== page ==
• Donlan, C. Josh, Joel Berger, Carl E. Bock, Jane H. Bock, David A. Burney, James A. Estes, Dave Foreman, Paul S. Martin, Gary W. Roemer, Felisa A. Smith, Michael E. Soulé, and Harry W. Greene. 2006. “Pleistocene Rewilding: An Optimistic Agenda for Twenty-First Century Conservation.” American Naturalist 168: 660681.

    • Crossref
    • Search Google Scholar
    • Export Citation
  • Fleming, Patricia A. 2006. “Can Nature (Legitimately) Be Our Guide?” In Religion and the New Ecology: Environmental Responsibility in a World in Flux, ed. David M. Lodge, and Christopher Hamlin, pp. 199225. Notre Dame, IN: University of Notre Dame Press.

    • Search Google Scholar
    • Export Citation
  • Foxcroft, Llewellyn C., Petr Pyšek, David M. Richardson, and Piero Genovesi, eds. 2013. Plant Invasions in Protected Areas: Patterns, Problems and Challenges. Dordrecht: Springer.

    • Crossref
    • Search Google Scholar
    • Export Citation
  • Gare, Arran E. 1995. Postmodernism and the Environmental Crisis. New York: Routledge.

  • Head, Lesley. 2012. “Decentring 1788: Beyond Biotic Nativeness.” Geographical Research 50(2): 166178.

  • Heath, Chip, and Dan Heath. 2007. Made to Stick: Why Some Ideas Survive and Others Die. New York: Random House.

  • Higgs, Eric. 2003. Nature by Design: People, Natural Process, and Ecological Restoration. Cambridge, MA: MIT Press.

  • Hobbs, Richard J., Salvatore Arico, James Aronson, Jill S. Baron, Peter Bridgewater, Viki A. Cramer, Paul R. Epstein, et al. 2006. “Novel Ecosystems: Theoretical and Management Aspects of the New Ecological World Order.” Global Ecology and Biogeography 15(1): 17.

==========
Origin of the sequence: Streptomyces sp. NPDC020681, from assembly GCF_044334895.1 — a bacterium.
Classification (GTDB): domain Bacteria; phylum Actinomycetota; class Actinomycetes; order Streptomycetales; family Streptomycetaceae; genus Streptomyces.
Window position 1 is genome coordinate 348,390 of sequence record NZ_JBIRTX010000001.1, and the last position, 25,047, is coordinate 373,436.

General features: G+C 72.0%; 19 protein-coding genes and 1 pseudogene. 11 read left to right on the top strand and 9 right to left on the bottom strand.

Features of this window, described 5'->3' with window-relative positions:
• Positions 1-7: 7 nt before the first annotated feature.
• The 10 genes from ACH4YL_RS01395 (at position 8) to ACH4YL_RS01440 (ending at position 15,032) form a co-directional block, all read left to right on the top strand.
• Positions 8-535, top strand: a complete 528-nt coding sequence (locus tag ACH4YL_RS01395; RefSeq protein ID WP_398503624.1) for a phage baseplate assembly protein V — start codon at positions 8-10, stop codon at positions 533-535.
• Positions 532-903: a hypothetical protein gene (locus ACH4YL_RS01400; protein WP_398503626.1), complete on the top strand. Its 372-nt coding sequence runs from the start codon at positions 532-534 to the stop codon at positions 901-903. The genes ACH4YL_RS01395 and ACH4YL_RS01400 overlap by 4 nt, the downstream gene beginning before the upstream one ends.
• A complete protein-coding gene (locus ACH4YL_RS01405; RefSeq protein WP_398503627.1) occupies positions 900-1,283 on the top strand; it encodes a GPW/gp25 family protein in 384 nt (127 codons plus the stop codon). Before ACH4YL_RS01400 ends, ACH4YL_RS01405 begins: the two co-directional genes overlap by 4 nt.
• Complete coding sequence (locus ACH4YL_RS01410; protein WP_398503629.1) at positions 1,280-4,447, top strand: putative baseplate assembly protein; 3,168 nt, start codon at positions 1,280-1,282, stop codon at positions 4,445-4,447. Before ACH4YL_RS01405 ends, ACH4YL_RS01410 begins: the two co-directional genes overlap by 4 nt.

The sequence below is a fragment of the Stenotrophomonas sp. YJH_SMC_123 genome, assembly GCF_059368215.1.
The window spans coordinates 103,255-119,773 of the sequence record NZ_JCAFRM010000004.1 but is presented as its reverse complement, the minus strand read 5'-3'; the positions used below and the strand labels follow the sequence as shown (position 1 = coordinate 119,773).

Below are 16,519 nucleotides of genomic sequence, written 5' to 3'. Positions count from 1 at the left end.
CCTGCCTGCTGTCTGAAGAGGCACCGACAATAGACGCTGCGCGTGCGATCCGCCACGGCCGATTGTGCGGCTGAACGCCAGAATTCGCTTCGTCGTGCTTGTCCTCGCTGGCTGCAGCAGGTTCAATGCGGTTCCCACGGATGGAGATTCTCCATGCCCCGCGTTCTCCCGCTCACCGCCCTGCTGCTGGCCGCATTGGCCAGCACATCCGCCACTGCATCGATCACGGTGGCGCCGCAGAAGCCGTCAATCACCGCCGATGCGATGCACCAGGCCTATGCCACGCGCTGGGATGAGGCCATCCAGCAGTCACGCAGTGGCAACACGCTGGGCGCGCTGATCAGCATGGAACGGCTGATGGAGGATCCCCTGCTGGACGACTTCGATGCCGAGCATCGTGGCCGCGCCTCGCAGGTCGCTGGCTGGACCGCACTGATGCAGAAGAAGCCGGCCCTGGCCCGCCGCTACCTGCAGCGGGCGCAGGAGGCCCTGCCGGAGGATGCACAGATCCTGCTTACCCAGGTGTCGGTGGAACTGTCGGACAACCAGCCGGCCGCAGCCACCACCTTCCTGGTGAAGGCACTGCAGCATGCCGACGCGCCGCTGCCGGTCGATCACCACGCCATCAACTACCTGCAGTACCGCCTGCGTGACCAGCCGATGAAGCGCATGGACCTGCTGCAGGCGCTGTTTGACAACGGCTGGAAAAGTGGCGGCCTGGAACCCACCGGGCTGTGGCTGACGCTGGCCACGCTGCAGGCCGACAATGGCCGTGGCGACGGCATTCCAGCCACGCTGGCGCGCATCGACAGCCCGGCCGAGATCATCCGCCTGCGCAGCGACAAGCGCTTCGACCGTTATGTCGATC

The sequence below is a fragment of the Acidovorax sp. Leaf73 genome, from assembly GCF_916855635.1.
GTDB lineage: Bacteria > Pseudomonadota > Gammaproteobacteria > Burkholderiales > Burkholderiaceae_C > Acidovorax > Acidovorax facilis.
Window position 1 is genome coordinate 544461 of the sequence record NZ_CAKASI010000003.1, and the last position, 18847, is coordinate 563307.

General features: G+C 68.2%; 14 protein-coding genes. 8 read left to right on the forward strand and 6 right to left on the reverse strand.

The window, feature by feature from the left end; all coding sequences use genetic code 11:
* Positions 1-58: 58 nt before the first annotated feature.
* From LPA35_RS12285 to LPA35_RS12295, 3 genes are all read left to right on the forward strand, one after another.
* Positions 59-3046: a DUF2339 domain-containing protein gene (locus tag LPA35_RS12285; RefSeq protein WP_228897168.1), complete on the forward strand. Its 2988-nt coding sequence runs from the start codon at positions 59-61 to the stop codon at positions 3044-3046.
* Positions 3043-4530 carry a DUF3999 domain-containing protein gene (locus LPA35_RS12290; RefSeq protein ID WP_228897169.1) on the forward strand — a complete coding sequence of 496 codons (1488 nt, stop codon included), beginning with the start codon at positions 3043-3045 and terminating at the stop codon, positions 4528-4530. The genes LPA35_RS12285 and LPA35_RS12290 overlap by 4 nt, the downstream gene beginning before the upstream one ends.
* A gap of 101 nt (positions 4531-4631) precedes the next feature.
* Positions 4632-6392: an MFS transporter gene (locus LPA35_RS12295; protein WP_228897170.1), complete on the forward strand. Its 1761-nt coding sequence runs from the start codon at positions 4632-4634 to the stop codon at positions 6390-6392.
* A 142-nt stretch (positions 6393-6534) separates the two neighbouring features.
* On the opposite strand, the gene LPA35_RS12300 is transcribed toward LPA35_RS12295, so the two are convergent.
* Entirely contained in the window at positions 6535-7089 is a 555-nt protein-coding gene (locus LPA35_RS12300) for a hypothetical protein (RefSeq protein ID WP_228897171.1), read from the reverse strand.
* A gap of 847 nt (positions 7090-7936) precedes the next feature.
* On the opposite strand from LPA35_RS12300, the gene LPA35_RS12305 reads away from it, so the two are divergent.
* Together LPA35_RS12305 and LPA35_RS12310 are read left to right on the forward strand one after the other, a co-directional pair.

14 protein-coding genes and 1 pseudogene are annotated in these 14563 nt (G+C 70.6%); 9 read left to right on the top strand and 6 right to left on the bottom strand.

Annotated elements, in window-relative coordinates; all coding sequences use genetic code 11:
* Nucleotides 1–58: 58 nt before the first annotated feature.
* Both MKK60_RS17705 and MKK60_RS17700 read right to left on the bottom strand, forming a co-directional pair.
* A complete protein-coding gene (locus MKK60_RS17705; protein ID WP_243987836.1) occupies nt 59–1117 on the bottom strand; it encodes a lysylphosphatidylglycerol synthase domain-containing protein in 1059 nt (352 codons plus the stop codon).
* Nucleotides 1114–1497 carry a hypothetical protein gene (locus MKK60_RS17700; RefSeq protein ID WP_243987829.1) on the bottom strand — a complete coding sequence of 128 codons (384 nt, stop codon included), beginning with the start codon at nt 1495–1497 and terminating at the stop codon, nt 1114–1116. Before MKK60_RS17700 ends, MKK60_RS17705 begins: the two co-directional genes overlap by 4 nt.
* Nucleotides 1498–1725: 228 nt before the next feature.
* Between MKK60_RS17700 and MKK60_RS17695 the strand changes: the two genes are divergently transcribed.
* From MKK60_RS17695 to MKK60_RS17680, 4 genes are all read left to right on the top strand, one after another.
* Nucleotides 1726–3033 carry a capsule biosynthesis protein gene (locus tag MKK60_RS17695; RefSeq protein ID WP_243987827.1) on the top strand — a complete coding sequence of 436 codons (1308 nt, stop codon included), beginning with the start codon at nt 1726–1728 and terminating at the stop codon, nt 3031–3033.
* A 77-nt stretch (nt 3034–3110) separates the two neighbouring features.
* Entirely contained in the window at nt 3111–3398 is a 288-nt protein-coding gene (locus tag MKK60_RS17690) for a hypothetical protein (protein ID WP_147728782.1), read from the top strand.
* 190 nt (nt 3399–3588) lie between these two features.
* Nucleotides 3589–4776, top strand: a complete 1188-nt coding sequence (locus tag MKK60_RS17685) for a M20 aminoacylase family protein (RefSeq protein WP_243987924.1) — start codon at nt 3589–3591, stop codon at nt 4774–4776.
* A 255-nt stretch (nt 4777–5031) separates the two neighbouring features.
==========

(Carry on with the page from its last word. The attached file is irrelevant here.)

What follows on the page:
• Crossref
    • Search Google Scholar
    • Export Citation
  • Hobbs, Richard J., David N. Cole, Laurie Yung, Erika S. Zavaleta, Gregory H. Aplet, F. Stuart Chapin III, Peter B. Landres, et al. 2010. “Guiding Concepts for Park and Wilderness Stewardship in an Era of Global Environmental Change.” Frontiers in Ecology and Environment 8(9): 483490.

    • Crossref
    • Search Google Scholar
    • Export Citation
  • Hobbs, Richard J., Eric S. Higgs, and James A. Harris. 2009. “Novel Ecosystems: Implications for Conservation and Restoration.” Trends in Ecology and Evolution 24: 599605.

    • Crossref
    • Search Google Scholar
    • Export Citation
  • Hobbs, Richard J., Eric S. Higgs, and Carol M. Hall, ed. 2013a. Novel Ecosystems: Intervening in the New Ecological World Order. Oxford: Wiley-Blackwell.

    • Crossref
    • Search Google Scholar
    • Export Citation
  • Hobbs, Richard J., Eric S. Higgs, and Carol M. Hall. 2013b. “Defining Novel Ecosystems.” In Novel Ecosystems: Intervening in the New Ecological World Order, ed. Richard J. Hobbs, Eric S. Higgs, and Carol M. Hall, pp. 5860. Oxford: Wiley-Blackwell.

    • Crossref
    • Search Google Scholar
    • Export Citation
  • Hobbs, Richard J., Eric S. Higgs, and James A. Harris. 2014. “Novel Ecosystems—Concept or Inconvenient Reality? A Response to Murcia et al.” Trends in Ecology and Evolution 29: 645646.

    • Crossref
    • Search Google Scholar
    • Export Citation
  • Houston, Donna. 2013. “Crisis Is Where We Live: Environmental Justice for the Anthropocene.” Globalizations 10(3): 439450.

  • Ingold, Tim. 2008. “Bindings Against Boundaries: Entanglements of Life in an Open World.” Environment and Planning A 40(8): 17961810.

  • Jackson, Stephen T. 2013. “Perspective: Ecological Novelty is Not New.” In Novel Ecosystems: Intervening in the New Ecological World Order, ed. Richard J. Hobbs, Eric S. Higgs, and Carol M. Hall, pp. 6365. Oxford: Wiley–Blackwell.

    • Search Google Scholar
    • Export Citation
  • Karlsson, Rasmus. 2013. “Ambivalence, Irony, and Democracy in the Anthropocene.” Futures 46: 19.

  • Larson, Brendon M.H. 2011. Metaphors for Environmental Sustainability: Redefining Our Relationship with Nature. New Haven, CT: Yale University Press.